Reading time: 3 minutes
This is an excellent and much needed book. It examines the military aspects of the Australian Frontier Wars from an Aboriginal perspective, detailing the tactics, strategy, logistics and weapons Aboriginal people employed to resist European encroachment on their land. Covering several campaigns across different areas and time periods, it details both successes and failures of the Aboriginal military forces. Some of its most interesting conclusions reflect the extent to which Aboriginal resistance slowed and impeded the encroachment of European settlement across Australia.
By David Phillipson
University of Southern Queensland associate adjunct professor Ray Kerkhove builds on his previous work Mapping Frontier Conflict in South-East Queensland and The Battle of One Tree Hill, co-authored with Frank Uhr. Over the past decade he has examined hundreds of reports of individual skirmishes and battles on the Australian Frontier from newspapers, diaries, memoirs and documents. He also used the anthropological and archaeological record to study what warfare in Australia looked like prior to the arrival of Europeans.
Divided into chapters that provide detailed studies of weapons, small unit tactics, the organisation of military units by individual tribes and wider coalitions, intelligence, command and control, communications, logistics, training and broad strategy, the book looks at the conflict through an explicitly military lens. This contrasts with the prevailing narrative that Aboriginal people were mostly passive victims of massacre and disease.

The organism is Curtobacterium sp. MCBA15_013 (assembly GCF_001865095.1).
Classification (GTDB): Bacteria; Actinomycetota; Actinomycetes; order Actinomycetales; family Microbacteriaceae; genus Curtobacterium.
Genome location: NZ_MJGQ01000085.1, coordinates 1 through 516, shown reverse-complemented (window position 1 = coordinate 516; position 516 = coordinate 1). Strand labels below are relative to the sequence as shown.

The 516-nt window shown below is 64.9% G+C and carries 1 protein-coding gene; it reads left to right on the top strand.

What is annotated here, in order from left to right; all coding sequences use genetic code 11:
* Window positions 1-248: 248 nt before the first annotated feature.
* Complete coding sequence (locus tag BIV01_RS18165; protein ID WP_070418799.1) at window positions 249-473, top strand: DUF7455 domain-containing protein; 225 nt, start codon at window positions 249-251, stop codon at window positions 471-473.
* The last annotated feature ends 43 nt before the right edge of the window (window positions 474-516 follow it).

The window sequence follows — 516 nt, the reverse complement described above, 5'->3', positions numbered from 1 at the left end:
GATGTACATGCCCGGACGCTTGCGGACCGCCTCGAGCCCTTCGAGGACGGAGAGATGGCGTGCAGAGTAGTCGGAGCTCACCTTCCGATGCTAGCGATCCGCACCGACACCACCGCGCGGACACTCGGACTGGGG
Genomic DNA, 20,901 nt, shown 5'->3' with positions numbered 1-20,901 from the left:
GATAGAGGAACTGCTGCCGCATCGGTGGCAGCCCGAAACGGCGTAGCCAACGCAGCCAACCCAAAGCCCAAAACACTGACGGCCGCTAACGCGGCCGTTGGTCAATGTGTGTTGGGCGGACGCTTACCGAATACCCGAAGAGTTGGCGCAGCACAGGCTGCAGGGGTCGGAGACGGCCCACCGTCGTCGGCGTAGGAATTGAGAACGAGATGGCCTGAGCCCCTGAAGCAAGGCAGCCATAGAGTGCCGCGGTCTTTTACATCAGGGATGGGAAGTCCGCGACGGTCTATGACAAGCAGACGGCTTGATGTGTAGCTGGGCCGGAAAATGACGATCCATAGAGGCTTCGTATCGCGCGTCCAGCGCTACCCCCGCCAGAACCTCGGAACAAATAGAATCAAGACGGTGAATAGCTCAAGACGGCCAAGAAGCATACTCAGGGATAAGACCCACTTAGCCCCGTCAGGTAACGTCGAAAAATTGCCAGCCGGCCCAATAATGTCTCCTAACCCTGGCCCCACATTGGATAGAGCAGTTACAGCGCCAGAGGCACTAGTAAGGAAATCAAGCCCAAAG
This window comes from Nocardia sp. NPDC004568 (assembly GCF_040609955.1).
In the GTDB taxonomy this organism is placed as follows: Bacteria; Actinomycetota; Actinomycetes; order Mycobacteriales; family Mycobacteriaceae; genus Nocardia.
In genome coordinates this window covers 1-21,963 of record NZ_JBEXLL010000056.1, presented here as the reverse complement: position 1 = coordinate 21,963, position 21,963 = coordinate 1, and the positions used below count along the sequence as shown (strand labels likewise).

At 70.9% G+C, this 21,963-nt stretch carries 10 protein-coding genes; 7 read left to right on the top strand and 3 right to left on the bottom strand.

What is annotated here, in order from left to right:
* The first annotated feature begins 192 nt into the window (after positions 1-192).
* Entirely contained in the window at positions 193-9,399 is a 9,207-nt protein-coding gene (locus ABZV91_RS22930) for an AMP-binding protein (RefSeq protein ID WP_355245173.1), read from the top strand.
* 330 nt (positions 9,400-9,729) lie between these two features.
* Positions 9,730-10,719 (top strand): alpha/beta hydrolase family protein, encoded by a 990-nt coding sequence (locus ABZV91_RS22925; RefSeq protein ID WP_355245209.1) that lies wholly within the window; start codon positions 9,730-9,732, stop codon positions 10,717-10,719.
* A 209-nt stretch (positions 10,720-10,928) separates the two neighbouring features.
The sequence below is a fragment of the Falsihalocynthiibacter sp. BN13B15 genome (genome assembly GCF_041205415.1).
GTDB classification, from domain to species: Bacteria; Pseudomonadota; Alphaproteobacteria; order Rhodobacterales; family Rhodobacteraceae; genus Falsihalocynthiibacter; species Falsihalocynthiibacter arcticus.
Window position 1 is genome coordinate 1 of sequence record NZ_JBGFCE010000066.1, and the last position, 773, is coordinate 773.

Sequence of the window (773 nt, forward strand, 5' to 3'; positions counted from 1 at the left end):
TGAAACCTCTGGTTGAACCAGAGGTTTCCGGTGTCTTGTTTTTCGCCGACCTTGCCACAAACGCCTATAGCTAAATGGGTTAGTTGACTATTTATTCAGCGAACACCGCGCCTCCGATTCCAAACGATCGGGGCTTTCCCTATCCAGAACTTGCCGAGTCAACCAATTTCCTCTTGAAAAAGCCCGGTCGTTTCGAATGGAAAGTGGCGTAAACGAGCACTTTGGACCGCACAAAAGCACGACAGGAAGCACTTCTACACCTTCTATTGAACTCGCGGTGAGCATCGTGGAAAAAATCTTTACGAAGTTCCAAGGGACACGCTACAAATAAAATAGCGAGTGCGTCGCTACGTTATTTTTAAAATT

The book’s many illustrations, maps and diagrams make the concepts easier to understand and visualise. There are several very useful tables with details of different battles and the use of particular tactics. The very extensive references and footnotes provide much further reading as well as an insight into the very significant evidence base Kerkhove used to create the book.
Kerkhove provides a good number of comparisons between the Australian experience of Frontier war and that of other indigenous people across the globe. I found the comparisons to the North American Frontier conflicts and the Zulu wars to be particularly interesting.
Kerkhove has created a book that is both an interesting and compelling read, as well as immediately becoming the reference for the military aspects of the Australian Frontier Wars. The structure of the book lends itself well to this role, allowing you to quickly refer to any topic. This is a book that will both broaden and deepen your understanding of the Australian Frontier Wars.
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